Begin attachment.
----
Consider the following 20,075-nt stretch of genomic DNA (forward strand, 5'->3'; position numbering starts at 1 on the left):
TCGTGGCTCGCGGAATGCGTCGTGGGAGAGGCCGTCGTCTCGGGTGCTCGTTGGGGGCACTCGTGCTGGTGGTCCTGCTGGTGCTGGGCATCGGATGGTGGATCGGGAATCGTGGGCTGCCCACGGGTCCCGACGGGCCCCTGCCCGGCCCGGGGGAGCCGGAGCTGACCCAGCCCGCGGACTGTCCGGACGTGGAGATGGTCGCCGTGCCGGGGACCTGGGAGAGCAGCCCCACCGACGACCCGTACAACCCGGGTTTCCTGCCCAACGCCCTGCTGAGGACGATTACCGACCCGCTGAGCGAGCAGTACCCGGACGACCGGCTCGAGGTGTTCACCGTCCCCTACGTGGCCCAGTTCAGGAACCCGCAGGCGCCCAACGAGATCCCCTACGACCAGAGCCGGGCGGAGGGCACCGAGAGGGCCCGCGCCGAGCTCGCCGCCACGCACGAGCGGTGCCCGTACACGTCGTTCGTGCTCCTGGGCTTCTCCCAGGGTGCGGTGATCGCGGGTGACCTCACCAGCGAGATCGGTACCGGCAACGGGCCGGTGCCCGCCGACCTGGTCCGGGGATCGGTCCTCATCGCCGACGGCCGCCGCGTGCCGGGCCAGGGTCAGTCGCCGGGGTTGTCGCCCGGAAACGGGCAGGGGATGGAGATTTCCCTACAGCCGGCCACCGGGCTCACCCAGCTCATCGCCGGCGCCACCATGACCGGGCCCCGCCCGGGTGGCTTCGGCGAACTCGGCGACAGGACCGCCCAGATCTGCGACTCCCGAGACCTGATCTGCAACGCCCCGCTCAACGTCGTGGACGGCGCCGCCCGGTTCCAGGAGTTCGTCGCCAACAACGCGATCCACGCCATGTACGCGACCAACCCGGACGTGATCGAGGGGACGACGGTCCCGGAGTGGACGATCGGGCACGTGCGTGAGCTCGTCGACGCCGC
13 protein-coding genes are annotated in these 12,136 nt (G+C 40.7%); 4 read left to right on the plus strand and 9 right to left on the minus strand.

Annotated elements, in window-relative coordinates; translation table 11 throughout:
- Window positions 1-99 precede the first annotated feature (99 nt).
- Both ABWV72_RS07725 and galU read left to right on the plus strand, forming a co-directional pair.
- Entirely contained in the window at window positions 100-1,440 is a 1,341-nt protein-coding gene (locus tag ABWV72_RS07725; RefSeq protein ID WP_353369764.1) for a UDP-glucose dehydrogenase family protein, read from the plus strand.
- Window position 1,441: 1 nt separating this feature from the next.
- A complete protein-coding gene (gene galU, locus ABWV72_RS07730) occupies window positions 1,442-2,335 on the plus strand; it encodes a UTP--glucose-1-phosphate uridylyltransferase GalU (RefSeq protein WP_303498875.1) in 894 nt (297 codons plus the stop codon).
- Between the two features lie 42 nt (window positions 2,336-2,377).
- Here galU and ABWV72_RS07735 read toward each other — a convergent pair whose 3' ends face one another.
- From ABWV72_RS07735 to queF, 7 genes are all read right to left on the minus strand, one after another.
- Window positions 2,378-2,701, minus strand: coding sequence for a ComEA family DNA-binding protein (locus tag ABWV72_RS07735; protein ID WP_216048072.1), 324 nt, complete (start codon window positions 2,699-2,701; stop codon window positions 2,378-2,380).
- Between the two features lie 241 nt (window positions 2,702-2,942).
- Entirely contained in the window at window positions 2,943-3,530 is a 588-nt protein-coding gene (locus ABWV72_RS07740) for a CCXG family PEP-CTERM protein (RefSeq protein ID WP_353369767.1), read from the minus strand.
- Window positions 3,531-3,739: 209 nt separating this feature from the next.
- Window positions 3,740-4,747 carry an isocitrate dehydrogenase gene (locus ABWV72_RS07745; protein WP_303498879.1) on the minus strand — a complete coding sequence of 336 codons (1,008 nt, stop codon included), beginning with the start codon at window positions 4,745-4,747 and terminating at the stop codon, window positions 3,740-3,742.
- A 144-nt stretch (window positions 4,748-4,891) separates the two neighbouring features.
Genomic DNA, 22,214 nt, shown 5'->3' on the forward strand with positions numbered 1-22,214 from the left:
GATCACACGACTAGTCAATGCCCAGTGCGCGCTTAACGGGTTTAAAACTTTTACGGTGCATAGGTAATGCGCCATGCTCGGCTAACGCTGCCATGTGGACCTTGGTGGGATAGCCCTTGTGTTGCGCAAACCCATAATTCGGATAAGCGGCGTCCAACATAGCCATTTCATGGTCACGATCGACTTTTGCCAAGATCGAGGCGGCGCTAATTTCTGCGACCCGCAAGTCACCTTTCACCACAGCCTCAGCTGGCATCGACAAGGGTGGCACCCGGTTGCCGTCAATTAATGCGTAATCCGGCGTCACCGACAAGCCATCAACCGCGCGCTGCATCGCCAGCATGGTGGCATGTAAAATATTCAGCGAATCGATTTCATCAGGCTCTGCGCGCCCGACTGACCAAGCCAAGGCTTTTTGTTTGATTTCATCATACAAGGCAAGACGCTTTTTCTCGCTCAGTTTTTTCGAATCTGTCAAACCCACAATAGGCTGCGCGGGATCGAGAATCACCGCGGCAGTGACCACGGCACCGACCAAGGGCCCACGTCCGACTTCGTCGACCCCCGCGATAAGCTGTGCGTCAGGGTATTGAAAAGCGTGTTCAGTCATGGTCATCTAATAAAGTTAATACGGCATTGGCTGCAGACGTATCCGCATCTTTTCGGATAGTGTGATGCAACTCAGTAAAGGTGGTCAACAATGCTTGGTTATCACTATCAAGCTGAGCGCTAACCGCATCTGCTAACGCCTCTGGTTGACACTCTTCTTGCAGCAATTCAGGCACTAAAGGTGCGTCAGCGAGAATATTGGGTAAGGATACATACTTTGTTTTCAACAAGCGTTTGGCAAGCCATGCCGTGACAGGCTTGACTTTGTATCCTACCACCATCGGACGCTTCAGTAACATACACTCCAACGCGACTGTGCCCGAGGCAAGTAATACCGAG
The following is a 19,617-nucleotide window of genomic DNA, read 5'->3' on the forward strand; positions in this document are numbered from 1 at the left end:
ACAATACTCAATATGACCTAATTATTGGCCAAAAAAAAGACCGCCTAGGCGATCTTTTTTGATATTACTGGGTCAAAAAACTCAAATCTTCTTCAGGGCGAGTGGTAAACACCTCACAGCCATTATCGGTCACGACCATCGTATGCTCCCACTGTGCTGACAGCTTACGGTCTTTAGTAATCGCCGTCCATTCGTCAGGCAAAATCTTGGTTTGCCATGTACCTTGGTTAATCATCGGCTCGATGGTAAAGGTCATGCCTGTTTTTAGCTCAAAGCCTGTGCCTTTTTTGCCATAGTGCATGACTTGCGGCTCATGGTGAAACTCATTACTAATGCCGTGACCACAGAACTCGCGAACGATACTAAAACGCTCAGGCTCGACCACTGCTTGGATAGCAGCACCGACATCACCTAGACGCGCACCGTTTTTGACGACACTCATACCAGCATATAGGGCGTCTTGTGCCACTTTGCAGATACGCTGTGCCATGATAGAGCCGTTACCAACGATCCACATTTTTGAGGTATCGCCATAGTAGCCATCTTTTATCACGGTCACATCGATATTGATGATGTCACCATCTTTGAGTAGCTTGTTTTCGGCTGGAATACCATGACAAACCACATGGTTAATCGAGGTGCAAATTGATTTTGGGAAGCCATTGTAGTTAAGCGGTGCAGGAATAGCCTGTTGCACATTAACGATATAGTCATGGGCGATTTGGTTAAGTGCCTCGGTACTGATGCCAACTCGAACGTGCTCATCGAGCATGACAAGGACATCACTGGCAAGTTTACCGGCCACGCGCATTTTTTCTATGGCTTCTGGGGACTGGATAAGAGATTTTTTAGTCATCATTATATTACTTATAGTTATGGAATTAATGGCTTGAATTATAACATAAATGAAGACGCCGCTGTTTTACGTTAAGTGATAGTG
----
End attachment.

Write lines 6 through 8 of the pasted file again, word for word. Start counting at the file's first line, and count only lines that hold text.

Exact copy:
- Both ABWV72_RS07725 and galU read left to right on the plus strand, forming a co-directional pair.
- Entirely contained in the window at window positions 100-1,440 is a 1,341-nt protein-coding gene (locus tag ABWV72_RS07725; RefSeq protein ID WP_353369764.1) for a UDP-glucose dehydrogenase family protein, read from the plus strand.
- Window position 1,441: 1 nt separating this feature from the next.